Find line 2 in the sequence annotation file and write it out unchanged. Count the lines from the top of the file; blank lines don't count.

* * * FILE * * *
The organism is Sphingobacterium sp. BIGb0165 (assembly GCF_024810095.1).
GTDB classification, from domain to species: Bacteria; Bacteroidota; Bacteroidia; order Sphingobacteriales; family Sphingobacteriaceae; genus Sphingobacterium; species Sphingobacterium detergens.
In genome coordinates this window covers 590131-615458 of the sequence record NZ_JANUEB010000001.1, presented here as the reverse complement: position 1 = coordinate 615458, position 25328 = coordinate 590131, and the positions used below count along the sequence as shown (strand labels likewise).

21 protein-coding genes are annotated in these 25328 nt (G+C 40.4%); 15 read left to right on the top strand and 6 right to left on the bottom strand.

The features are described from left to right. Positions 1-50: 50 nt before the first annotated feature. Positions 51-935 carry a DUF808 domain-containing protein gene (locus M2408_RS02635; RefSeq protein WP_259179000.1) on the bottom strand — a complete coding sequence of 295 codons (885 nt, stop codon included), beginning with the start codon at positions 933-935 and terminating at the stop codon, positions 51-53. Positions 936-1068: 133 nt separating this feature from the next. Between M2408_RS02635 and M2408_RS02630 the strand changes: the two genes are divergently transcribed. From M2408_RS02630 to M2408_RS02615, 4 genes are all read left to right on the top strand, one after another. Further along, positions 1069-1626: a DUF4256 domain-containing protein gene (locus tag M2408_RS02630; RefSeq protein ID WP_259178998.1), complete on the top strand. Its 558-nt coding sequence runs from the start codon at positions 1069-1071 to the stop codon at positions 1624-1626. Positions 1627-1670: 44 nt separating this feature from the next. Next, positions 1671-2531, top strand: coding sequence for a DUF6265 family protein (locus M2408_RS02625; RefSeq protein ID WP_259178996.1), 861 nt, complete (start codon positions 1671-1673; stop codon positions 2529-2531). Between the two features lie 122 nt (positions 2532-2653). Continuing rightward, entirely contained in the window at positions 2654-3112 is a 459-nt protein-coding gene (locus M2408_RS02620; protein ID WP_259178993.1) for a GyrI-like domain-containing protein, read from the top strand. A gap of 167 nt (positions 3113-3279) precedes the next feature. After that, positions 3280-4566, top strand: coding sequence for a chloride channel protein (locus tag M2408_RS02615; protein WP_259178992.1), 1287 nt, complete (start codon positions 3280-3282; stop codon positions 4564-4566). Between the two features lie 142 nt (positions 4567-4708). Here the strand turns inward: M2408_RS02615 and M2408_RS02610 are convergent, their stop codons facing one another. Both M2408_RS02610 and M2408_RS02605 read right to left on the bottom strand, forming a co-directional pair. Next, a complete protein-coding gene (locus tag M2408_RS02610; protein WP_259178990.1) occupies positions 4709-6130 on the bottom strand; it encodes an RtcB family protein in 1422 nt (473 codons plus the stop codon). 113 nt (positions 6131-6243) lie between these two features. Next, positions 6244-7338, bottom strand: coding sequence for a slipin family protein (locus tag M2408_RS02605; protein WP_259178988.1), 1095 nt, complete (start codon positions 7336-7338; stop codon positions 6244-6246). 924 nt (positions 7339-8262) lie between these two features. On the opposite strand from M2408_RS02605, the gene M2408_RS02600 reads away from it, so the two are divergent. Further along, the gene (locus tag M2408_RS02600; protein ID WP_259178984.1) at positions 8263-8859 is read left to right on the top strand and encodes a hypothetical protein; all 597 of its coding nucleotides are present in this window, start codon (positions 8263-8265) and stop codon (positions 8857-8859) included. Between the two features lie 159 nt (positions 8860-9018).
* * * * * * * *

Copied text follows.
GTDB classification, from domain to species: Bacteria; Bacteroidota; Bacteroidia; order Sphingobacteriales; family Sphingobacteriaceae; genus Sphingobacterium; species Sphingobacterium detergens.